By Kristian Balkin
Browse all Match reports articles
Countless excuses will roll off of various tongues over the coming days – tales mainly about a terribly extensive injury list and a sordid refereeing performance – but there is little doubt in the abjectness of England’s performance here at Wembley against Ukraine.
And it had to, unfortunately for those involved, come off the back of one of Britain’s greatest sporting summers, in which London hosted a quite miraculous Olympic and Paralympic games, in which British athletes set the highest benchmark any current generation has ever witnessed for sporting aptitude and in which Andy Murray, a grumpy yet tremendously gifted man at the very best of times, won Britain’s first tennis major for 76 years.
Yes, something had to go wrong, and it certainly did.
Ukraine were beaten by Roy Hodgson’s new charges in Euro 2012, but, still, this was no night to rest on laurels and produce a particularly uninspiring performance.
Tom Cleverley managed to re-ignite concerns over English football’s bleak future with a disappointing performance while a leggy centre back pairing of Phil Jagielka and Joleon Lescott looked weak, weary and, at times, incompetent. Even Alex Oxlade-Chamberlain showed that a fusion of talent and sheer enthusiasm isn’t always enough to compete at the highest level; he drifted in and out of the game and was eventually replaced.
Steven Gerrard upheld his characteristic intensity yet, on this occasion, it got the better of him and he was sent off for two bookable offences. He will now miss the San Marino tie.
Frank Lampard was perhaps the only man to leave the field with any pride intact, dispatching a late penalty to salvage what many would consider a lucky draw against a plucky, prudent and useful Ukraine outfit.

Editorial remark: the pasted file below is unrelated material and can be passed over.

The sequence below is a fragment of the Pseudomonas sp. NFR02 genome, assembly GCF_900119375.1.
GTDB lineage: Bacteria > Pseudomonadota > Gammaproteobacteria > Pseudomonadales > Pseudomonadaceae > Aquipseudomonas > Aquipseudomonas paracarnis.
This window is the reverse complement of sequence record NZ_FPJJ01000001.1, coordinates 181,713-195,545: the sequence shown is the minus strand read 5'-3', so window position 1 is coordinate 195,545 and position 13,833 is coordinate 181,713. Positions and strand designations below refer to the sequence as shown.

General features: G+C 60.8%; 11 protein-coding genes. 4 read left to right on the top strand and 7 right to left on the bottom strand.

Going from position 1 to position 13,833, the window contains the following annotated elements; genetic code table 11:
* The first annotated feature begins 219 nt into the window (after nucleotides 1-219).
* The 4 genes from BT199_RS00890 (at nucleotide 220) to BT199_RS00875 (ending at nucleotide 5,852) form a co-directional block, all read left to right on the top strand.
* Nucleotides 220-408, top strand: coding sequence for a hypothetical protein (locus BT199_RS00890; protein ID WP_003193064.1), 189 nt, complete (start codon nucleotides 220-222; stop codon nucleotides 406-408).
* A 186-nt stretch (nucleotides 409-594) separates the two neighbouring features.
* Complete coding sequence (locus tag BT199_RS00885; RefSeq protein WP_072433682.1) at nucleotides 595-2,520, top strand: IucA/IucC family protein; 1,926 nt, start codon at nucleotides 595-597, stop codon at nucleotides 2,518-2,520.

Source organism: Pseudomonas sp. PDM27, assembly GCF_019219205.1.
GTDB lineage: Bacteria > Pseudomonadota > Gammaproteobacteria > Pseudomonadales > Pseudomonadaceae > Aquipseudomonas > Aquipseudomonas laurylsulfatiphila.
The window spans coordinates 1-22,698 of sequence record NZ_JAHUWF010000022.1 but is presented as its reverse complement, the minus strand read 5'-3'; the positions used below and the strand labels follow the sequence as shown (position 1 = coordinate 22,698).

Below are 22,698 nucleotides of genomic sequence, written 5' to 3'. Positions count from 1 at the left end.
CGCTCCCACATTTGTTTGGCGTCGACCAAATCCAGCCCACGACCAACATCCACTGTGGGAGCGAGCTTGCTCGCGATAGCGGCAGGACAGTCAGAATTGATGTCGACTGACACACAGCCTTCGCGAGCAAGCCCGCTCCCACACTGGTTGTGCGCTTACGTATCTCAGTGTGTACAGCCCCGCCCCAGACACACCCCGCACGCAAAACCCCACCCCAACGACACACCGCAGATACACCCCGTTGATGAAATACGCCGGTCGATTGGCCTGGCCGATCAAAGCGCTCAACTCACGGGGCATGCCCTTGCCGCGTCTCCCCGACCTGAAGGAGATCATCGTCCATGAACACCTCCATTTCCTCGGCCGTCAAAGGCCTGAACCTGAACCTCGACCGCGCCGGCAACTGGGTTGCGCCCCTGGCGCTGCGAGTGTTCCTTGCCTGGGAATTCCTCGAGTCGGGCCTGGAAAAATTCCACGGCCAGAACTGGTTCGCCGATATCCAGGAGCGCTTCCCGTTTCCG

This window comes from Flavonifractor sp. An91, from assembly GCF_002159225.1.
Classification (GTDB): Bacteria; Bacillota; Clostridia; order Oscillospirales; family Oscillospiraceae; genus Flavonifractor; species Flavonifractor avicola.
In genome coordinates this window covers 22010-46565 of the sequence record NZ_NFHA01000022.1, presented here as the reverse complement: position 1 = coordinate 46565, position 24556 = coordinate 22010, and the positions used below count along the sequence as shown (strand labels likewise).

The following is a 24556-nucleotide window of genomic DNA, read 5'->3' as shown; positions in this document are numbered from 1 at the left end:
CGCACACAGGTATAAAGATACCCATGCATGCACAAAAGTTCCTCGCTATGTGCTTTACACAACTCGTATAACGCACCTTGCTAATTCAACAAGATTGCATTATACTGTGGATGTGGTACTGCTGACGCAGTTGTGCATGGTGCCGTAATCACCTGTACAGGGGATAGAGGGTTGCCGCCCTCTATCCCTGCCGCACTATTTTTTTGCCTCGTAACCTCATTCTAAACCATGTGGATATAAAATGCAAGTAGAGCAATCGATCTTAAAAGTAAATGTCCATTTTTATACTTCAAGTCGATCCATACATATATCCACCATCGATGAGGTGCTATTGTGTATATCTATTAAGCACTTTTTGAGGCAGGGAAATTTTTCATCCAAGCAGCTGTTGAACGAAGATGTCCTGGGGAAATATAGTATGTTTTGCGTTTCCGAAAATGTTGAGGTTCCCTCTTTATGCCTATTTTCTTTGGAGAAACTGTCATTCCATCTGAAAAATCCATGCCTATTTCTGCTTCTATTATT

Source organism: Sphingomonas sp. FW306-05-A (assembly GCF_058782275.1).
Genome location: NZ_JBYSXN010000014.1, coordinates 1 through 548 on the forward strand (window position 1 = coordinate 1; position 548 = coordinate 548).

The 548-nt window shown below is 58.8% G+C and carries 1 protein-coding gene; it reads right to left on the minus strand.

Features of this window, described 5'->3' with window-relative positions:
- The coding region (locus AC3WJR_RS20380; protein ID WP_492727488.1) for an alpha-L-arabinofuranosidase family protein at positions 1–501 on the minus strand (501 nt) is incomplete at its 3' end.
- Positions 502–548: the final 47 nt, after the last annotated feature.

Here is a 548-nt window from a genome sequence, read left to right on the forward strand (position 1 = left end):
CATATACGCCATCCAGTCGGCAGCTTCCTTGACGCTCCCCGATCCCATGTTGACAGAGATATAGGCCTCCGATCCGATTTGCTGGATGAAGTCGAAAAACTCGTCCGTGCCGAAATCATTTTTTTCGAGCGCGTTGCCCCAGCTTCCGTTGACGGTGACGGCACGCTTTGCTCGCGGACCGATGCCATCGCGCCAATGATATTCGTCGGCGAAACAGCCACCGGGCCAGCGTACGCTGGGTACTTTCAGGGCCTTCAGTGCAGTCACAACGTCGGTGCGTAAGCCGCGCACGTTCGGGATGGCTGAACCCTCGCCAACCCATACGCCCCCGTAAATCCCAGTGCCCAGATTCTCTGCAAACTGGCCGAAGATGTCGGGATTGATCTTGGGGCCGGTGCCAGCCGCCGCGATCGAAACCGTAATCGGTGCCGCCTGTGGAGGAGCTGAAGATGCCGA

They arrived in London with a simple plan – slow down the tempo and hit this heavy-legged England side on the break. It worked up until the very end of the game and many could point to their extra time off as a decisive factor for their dominance. This was Ukraine’s first qualifying match while England, of course, flew to Moldova on Friday.
Still, there was nowhere to hide. Late on, Hodgson tried to inject some impetus into the tie with the introduction of Danny Welbeck and Daniel Sturridge which, to Hodgson’s credit, worked, with Welbeck in particular putting in a worthy shift. He hit the post and also went on to win Lampard’s penalty after troubling the Ukraine defence with a mixture of pace and intelligent movement.
Too many times were the home side caught in possession, though, and, far worse, caught napping. Lescott was the main culprit and suffered the most serious consequence as his miscalculation led to Evgeni Konoplyanka’s fine, curled opener. The Manchester City defender gave the ball away cheaply to an impressive Andrii Yarmolenko before it eventually made it to Konoplyanka’s feet. He cut inside, away from Gerrard, and let a fine strike nestle into Joe Hart’s corner.
The modest crowd, 22,000 short of capacity, were both shocked and displeased in equal measure as, in truth, despite England’s lack of guile and creativity, both sides had matched each other up to that point.
Things, however, could have been entirely different were Jermain Defoe’s early goal not harshly chalked off. Turkish referee Cuneyt Cakir adjudged that the diminutive Tottenham forward had fouled Yarmolenko in the build-up. Cakir continued to be a divisive figure throughout the qualifier, eventually booking five England players and sending off Gerrard. Hodgson questioned those decisions but perhaps he should have been questioning his own.
In reality, no referee could have made England look a decent, footballing team here. It would have taken a miracle for that.
To rate this article select the number of stars you think perfectly rates this article.